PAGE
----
of the heart require?
Between the mirror and the heart
is this single difference:
the heart conceals secrets,
while the mirror does not.

Christina Aguilera's song, "Reflections" may also move you to think about these issues.


Full Video Version of the Open Letter to Non-BPDs From Those of Us With Borderline Personality Disorder (and French video version)

This is the FULL video version of the Open Letter From Those of Us With Borderline Personality Disorder.

You can click here to read the full letter at the original post that went viral.

Please feel free to share this with loved ones to help them understand what you so bravely face every day.

Reader David B. was so kind as to translate the video into French:

Thanks for watching.
More Soon.

The author of this letter has since RECOVERED from Borderline Personality Disorder and no longer meets the criteria for a BPD diagnosis. She now teaches the DBT skills that helped change her life over at DBT Path where you can take online Dialectical Behavior Therapy Classes from anywhere in the world. Co-facilitated with a licensed therapist. You can read Debbie's books here.

UPDATE: A video version of this letter, complete with narration and text, is now available for viewing and sharing by clicking HERE.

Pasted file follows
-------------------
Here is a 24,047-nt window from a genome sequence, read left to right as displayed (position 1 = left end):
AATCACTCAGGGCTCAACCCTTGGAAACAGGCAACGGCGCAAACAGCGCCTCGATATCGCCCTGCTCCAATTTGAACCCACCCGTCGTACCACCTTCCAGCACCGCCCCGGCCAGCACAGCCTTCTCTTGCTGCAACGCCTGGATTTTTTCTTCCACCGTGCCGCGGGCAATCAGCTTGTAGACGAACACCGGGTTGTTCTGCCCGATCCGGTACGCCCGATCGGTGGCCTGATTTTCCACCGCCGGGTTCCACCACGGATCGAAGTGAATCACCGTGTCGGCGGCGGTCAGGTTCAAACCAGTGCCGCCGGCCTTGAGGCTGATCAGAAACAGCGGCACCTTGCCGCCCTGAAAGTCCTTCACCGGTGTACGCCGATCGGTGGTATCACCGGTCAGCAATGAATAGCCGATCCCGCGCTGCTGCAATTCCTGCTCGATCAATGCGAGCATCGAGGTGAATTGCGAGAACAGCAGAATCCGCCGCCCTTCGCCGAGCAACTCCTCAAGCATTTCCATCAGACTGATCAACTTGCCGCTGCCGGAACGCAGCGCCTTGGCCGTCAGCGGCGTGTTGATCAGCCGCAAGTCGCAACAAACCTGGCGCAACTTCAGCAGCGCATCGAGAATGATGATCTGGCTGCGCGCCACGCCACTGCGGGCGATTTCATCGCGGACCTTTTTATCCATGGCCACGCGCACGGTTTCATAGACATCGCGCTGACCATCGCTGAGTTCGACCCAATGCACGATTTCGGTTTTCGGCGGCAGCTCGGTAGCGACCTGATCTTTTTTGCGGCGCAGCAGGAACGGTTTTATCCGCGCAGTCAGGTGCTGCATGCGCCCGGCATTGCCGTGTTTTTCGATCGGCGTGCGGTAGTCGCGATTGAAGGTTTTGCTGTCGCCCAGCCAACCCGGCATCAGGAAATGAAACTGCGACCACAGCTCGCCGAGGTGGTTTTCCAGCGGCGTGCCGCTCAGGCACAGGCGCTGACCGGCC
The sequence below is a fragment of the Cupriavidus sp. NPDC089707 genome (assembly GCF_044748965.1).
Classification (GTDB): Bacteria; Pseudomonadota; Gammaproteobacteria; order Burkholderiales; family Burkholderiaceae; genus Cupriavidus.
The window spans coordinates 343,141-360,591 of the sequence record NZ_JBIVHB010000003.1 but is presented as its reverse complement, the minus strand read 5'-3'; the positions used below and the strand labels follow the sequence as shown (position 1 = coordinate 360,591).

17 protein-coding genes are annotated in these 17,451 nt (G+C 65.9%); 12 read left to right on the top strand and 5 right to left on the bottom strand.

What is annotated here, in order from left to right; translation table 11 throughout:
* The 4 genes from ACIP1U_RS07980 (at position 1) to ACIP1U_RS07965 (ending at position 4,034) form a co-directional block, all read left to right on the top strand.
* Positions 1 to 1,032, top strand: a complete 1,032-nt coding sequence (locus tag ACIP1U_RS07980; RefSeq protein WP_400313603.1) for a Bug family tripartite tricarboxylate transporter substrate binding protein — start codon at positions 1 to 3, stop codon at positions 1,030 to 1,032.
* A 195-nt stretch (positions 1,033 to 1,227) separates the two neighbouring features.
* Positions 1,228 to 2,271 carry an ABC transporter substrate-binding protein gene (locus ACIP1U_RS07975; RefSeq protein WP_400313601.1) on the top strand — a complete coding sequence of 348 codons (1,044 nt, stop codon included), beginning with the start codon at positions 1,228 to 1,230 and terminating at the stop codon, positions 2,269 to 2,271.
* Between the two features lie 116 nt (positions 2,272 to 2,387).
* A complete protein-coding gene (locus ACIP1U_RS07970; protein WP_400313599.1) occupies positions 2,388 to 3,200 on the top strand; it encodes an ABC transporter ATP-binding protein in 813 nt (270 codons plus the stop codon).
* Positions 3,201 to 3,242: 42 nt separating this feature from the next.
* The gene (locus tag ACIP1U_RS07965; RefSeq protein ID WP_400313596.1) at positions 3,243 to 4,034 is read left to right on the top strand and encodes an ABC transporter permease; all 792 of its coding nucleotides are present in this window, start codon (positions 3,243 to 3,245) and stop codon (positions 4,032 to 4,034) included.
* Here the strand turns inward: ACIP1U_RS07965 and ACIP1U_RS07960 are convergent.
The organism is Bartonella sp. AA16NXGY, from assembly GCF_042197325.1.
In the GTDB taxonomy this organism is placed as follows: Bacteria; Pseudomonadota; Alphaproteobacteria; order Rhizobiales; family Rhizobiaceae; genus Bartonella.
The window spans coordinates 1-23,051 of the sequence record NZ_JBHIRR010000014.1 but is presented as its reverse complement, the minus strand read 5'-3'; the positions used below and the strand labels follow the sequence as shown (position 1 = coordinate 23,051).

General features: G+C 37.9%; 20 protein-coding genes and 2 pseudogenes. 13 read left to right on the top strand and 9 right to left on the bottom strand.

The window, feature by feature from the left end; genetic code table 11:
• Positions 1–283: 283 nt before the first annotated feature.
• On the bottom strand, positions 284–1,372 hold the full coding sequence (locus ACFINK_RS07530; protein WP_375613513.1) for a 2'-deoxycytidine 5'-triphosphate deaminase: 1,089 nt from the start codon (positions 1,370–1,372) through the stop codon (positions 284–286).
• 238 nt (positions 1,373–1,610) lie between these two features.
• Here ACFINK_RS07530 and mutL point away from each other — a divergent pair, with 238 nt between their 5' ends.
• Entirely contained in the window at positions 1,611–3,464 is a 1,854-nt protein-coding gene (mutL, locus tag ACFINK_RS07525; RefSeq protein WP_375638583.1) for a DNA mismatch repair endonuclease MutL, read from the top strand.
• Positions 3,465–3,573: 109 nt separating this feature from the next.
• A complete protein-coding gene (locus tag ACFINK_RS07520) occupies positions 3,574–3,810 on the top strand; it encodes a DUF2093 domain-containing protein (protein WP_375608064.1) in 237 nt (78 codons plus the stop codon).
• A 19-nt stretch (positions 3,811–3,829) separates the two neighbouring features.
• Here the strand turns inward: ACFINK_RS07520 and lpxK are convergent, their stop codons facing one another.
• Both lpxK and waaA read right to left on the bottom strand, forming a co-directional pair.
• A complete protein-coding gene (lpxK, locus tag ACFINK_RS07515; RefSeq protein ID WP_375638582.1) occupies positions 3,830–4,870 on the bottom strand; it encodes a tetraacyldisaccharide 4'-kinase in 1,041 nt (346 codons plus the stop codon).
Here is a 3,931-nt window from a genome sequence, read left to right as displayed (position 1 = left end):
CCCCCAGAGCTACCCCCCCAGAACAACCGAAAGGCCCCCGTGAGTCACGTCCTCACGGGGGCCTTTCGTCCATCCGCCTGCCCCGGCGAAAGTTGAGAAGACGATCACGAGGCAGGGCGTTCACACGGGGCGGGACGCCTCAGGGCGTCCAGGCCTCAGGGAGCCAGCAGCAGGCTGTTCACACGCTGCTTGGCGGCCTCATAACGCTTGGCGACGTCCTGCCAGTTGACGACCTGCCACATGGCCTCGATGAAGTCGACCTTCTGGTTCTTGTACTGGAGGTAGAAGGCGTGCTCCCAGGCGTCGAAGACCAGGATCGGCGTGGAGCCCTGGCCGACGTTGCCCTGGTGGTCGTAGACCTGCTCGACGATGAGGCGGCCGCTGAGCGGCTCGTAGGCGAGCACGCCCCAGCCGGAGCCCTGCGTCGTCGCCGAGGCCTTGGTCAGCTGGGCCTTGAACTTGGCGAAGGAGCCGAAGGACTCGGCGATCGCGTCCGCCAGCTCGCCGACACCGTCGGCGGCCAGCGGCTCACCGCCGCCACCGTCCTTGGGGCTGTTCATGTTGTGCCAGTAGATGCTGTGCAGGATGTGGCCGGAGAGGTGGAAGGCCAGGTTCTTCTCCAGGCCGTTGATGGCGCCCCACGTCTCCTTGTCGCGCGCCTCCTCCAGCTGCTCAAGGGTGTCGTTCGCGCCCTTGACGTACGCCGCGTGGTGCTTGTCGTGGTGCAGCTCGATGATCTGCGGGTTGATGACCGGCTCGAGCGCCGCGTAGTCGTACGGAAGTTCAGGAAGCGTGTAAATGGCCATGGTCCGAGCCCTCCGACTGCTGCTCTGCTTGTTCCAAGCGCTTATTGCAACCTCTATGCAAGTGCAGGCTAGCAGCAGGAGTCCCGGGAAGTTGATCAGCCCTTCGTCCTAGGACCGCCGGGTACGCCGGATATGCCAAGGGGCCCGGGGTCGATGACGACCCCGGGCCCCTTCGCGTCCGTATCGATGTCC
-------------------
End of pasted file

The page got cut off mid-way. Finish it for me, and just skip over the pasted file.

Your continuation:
English Version

Opposite To Emotion Action and "Justified" Emotions (DBT)

In DBT (Dialectical Behavior Therapy) class, we are back on the skill of Opposite (to emotion) Action in the Emotion Regulation module.

We use this skill when we want to reduce our experience of a certain emotion because it is not serving us in a positive way or it is not "justified."

The word "justified" can seem so subjective -- after all, who gets to decide if your feelings/reactions are justifiable? The answer is: only you.  There are some guidelines for determining whether an emotion is justified by DBT standards so that you can use this information to help you cope with overwhelming emotions that are making you feel miserable.

For example, according to DBT, the emotion of FEAR is justified when:

"There is a THREAT to:

  • Your life or that of someone you care about, OR
  • Your health or that of someone you care about, OR
  • Your well-being or that of someone you care about" ( from the video Opposite Action: Changing Emotions You Want to Change by Dr. Marsha Linehan/ Behavioral Tech, LLC.)

If none of these criteria are met and you are experiencing fear and want to shift it, you would use the skill of Opposite Action. My DBT therapist suggested that we try not to judge ourselves for emotions that occur naturally, but if the feeling is getting in the way or not serving us, then we would use this skill.

According to Dr. Linehan, keep these tings in mind as you notice, observe, and consider shifting your emotion: